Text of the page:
I’ve said this before, but there’s no such thing as too many lights when commuting through a major city, especially one that loves its cars so much like LA. With a mantra like that, I’m a natural choice for testing lights here at Bike Rumor, so I see quite a few at my doorstep. However, when I recently saw a Light & Motion light in person, I knew they were up my alley and sought out a headlight to test. What arrived in that magical box was a Stella 300 and surprise Vis180, the latter of which is already in the hands of another of our testers, Marc. Check out more details on the lights, plus my initial reaction after a couple rides, after the jump…

The reason that I got the Stella 300 is because the light I saw in person was a Stella 400, which I subsequently borrowed for a week or so. I thought it was a good comparison to get the 300 after experiencing the same ride with a 400. Installation was a breeze and I was immediately happier with the single lamp design of the 300, because it allowed me to use an autonomous blinking light in conjunction with the high-powered lamp, although there was a huge excess of cable (which you can see under the stem in the pic) I wasn’t expecting. I would have preferred an extension cable necessary for the helmet mount, rather than needing to bunch up the cable when mounted to the bike. On the ride, the difference between the 300 and 400 was negligible. 300 lumens is just plain a lot of light, and this light does a great job of lighting the road for me.

Lumens: 300
Run Time: High- 4:00 Med- 8:00 Low- 16:00
System Weight: 285 gr
Mounts: Helmet/Handlebar

I wasn’t expecting to get a Vis180 in this package, so I wasn’t sure what to think. Through all my testings, I always came back to my trusty rear setup; a PDW Radbot 1000 on the bike, and a Planet Bike SuperFlash on my bag. I wasn’t quite sure anything would ever oust them.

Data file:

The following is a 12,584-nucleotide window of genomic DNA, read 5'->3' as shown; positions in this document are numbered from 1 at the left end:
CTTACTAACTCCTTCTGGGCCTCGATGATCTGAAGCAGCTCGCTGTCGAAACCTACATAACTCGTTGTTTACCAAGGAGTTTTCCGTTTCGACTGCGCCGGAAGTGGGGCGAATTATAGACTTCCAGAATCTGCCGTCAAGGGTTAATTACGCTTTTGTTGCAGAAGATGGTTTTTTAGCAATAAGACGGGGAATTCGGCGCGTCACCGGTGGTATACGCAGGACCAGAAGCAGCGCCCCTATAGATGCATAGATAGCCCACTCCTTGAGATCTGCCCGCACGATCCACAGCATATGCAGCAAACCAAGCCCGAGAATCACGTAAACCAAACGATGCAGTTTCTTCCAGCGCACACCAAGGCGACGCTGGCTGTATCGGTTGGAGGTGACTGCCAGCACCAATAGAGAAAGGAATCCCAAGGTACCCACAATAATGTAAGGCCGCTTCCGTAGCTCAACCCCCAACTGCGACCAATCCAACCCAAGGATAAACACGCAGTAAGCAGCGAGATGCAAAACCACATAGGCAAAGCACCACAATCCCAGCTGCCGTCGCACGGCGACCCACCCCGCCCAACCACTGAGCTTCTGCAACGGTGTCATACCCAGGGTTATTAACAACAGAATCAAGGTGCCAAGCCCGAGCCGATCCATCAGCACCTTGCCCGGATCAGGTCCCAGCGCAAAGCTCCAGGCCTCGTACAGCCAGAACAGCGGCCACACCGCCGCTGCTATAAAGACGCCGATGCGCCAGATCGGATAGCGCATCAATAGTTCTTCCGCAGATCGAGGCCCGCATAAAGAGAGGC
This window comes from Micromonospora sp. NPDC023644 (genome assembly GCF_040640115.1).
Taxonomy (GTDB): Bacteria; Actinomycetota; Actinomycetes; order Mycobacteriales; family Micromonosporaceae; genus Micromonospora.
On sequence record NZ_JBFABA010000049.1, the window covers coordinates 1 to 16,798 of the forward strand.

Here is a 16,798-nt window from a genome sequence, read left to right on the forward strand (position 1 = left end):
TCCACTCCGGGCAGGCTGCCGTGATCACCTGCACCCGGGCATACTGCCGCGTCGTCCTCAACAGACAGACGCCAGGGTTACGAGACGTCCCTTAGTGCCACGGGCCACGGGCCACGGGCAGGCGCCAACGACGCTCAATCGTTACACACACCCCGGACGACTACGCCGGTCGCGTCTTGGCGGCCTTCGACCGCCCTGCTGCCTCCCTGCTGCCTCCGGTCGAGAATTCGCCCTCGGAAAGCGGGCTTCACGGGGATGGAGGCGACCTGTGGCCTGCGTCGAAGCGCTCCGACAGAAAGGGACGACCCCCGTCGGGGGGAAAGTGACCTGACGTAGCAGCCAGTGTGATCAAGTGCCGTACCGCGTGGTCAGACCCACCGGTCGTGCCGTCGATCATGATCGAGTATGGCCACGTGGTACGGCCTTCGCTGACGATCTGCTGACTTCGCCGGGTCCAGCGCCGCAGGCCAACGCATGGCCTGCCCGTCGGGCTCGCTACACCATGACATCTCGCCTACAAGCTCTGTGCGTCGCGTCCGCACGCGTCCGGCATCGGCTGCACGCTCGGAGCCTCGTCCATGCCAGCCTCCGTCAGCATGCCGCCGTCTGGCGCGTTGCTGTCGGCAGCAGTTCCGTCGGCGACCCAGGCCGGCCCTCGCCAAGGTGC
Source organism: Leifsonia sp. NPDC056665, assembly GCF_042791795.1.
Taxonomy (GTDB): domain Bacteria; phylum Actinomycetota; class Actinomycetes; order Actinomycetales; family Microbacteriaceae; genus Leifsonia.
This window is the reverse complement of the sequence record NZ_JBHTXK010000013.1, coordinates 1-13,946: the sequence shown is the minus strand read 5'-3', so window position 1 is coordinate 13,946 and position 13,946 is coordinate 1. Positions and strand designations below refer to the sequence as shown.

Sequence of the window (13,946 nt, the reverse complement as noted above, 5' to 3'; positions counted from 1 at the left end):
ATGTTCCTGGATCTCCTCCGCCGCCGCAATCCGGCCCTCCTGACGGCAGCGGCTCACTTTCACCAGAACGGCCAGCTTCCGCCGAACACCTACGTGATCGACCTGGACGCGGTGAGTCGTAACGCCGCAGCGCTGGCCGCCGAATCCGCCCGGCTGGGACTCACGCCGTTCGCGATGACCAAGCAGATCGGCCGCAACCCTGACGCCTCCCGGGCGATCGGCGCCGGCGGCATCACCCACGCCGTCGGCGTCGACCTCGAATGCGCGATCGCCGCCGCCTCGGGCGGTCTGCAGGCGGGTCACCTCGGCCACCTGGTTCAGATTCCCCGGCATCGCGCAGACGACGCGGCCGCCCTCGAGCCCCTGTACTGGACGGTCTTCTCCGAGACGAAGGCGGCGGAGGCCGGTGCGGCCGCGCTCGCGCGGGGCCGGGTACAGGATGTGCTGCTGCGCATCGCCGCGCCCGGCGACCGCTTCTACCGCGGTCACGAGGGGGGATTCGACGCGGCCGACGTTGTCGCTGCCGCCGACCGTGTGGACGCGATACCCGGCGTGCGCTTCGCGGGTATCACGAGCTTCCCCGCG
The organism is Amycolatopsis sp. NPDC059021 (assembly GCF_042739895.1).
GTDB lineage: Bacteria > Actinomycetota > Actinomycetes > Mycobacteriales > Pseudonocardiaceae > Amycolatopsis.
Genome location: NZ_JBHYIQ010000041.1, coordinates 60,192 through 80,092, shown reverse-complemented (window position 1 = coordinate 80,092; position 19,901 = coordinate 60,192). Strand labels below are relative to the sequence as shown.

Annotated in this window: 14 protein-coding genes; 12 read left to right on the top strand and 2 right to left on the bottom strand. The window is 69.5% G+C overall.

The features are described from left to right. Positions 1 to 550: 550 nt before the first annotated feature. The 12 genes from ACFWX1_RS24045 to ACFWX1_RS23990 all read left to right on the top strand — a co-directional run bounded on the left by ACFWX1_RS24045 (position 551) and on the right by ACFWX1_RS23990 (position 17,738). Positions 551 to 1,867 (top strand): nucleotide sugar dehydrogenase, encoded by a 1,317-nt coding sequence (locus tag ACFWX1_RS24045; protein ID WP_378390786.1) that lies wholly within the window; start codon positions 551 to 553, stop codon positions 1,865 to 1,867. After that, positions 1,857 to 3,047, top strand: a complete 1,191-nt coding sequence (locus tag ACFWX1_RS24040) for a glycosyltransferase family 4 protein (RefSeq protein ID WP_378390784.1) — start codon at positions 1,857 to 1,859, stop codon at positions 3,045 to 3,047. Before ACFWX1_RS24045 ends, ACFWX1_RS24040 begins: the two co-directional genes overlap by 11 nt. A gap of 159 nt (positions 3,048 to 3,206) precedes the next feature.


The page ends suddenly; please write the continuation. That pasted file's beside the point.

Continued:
Then I played around with the Vis180 for a bit after it was charged up.

This light is stupid, stupid bright. I’m very impressed by the side amber lights too. It seems that a lot of companies attempt something like that, but never get it quite right. After riding this light home the first night, I am nearly speechless. It’s so bright that you can see it from the saddle,  illuminating the ground around the rear wheel. If anything, it may be TOO bright; I’ll be playing with all the settings too see if maybe the lower settings are more ideal. It’s worth noting that mine came with the cable, unlike Marc’s, so they clearly heard that criticism. I am also a big fan of the bracket. It seems janky at first, but it stays put remarkably well, and the design allows the light to lock securely onto straps/belts/etc.

Lumens: 35
Run Time: High- 4:00 Pulse- 8:00
System Weight: 131 gr

So my initial reaction is: impressed. Stay tuned for a long term review after I’ve put them though some abuse.

(Unfortunately, I don’t have one of those fancy Park Tools gram scales like some of the other testers, so I can’t confirm nor deny any of the weights listed on the L&M website. However I will say that the Stella 300 was lighter than I thought it would be, and the Vis180 is heavier than I thought it’d be.)



  1. I can confirm your thoughts on the Vis 180– they’re too bright, at least as a fellow cyclist. They’re getting more popular here in Seattle, and I’ve ridden behind a few. They’re a bit uncomfortable and very distracting in downtown where there’s plenty of headlight and street lighting. Looking directly at them will leave an afterimage. On dark paths, they’re unbearably bright and I could see them overwhelming lower-power headlights.

    I think the biggest contributor to the brightness problem is that the design of the mount tends to lead people to angle the light upwards (and directly into the eyes) instead of level with the road. Being a seatpost mount, this already puts the light pretty high so it doesn’t take much.

  2. Had a customer return the Vis180 due to it blinding fellow cyclists on the most popular bike commute route here in SF. For crowded bike routes, where you’ve already got some safety in numbers, common sense and courtesy would be to just turn off the Vis and use a more conventional light. Chris is 100% right that you can’t have too many lights in a car-dominated urban environment. For most of my commute, too much isn’t enough.

  3. I think the brightness wars are getting to be too much for commuter lights. I’ve noticed that there is a point when the light get so overwhelming driver/riders lose the actual cyclist as when a good depth/speed perception. 300lm up from from with another blinking up front is plenty.

    And on the rear a least run these super bright lights on solid. Following with them on blink sucks.

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